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Kingdom of Hungary (1000–1919)

Ľudovít ŠtúrHistory of Slovakia

Kingdom of Hungary (1000–1919)

Following the disintegration of the Great Moravian Empire in the early 10th century, the Hungarians gradually annexed the territory comprising modern Slovakia. In the late 10th century, south-western areas of the present-day Slovakia became part of the rising Hungarian principality, which became the Kingdom of Hungary after 1000. Thereafter the region became an integral part of the Hungarian state until the collapse of the Austro-Hungarian Empire in 1918. The ethnic composition became more diverse with the arrival of the Carpathian Germans in the 13th century, and in the 14th century the Jews.

A significant decline in the population resulted from the invasion of the Mongols in 1241 and the subsequent famine. However, in medieval times the area of the present-day Slovakia was characterized rather by burgeoning towns, construction of numerous stone castles, and the cultivation of the arts. In 1465, King Matthias Corvinus founded the Hungarian Kingdom's third university, in Pozsony (Bratislava), but it was closed in 1490 after his death.

After the Ottoman Empire's expansion into Hungary and the occupation of Buda in the early 16th century, the center of the Kingdom of Hungary (under the name of Royal Hungary) shifted to Pozsony ( in Slovak: Prespork at that time, currently Bratislava) which became the capital city of Royal Hungary in 1536. But the Ottoman wars and frequent insurrections against the Habsburg Monarchy also inflicted a great deal of destruction, especially in rural areas. As the Turks withdrew from Hungary in the late 17th century, the importance of the territory comprising modern Slovakia decreased, although Bratislava retained its status as the capital of Hungary until 1848, when it was transferred to Buda.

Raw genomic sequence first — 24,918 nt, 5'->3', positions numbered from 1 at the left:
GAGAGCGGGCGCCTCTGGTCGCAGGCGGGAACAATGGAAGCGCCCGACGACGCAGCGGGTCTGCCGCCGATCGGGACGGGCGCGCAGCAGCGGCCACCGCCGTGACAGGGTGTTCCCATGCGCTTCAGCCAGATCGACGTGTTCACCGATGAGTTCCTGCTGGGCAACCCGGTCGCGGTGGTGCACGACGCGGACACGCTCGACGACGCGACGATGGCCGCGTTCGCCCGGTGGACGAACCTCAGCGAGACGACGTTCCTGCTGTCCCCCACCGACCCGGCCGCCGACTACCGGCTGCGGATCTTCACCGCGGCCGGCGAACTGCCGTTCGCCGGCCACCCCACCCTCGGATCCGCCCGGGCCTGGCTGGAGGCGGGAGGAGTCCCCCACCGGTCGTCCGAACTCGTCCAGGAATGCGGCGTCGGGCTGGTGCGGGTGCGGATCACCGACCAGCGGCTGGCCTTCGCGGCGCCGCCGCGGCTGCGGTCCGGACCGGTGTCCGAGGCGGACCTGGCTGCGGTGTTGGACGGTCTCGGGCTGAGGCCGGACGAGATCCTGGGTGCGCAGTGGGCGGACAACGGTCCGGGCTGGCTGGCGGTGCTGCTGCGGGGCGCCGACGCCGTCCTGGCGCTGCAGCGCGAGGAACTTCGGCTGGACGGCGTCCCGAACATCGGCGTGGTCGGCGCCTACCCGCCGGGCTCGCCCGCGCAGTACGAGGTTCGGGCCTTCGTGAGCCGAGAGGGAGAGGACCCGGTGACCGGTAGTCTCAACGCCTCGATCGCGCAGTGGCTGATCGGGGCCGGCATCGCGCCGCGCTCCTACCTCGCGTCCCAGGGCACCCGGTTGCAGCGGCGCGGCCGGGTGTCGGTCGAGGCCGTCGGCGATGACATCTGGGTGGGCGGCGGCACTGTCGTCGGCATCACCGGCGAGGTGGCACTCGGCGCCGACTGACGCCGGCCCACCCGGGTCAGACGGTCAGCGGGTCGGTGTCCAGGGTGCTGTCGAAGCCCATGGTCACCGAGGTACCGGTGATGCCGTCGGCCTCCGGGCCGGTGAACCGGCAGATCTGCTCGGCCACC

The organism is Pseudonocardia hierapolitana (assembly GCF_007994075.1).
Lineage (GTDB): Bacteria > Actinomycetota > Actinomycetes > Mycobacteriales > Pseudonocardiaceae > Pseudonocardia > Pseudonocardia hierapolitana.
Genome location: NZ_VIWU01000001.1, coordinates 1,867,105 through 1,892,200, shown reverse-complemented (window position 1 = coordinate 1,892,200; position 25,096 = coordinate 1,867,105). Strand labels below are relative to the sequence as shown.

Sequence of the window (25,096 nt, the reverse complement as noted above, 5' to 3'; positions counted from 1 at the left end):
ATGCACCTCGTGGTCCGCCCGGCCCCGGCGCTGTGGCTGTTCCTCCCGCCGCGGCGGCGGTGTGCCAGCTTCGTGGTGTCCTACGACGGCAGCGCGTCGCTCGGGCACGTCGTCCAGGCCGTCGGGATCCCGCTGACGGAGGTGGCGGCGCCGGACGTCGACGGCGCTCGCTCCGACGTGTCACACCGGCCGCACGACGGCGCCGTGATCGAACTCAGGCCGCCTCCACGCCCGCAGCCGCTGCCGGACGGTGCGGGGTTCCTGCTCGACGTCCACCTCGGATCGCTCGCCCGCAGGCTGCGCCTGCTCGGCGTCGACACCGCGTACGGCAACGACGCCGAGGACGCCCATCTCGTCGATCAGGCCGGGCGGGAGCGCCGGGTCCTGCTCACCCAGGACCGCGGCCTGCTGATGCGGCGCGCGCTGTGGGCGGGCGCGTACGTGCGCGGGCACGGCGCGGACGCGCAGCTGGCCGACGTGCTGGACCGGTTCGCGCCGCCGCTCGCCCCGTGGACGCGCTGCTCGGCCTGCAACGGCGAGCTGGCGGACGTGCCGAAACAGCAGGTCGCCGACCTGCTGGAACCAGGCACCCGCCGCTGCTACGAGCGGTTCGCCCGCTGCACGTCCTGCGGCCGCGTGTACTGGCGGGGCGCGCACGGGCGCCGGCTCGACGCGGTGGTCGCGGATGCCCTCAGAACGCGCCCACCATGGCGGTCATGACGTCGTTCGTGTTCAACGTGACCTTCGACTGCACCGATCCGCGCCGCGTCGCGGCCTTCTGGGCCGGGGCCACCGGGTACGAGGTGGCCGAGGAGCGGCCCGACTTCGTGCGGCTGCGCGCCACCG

During the revolution of 1848–49 the Slovaks supported the Austrian Emperor, hoping for independence from the Hungarian part of the Dual Monarchy, but they failed to achieve their aim. Thereafter relations between the nationalities deteriorated, culminating in the secession of Slovakia from Hungary after World War I.

 

 

Source: www.wikipedia.org

On the photo: Ľudovít Štúr

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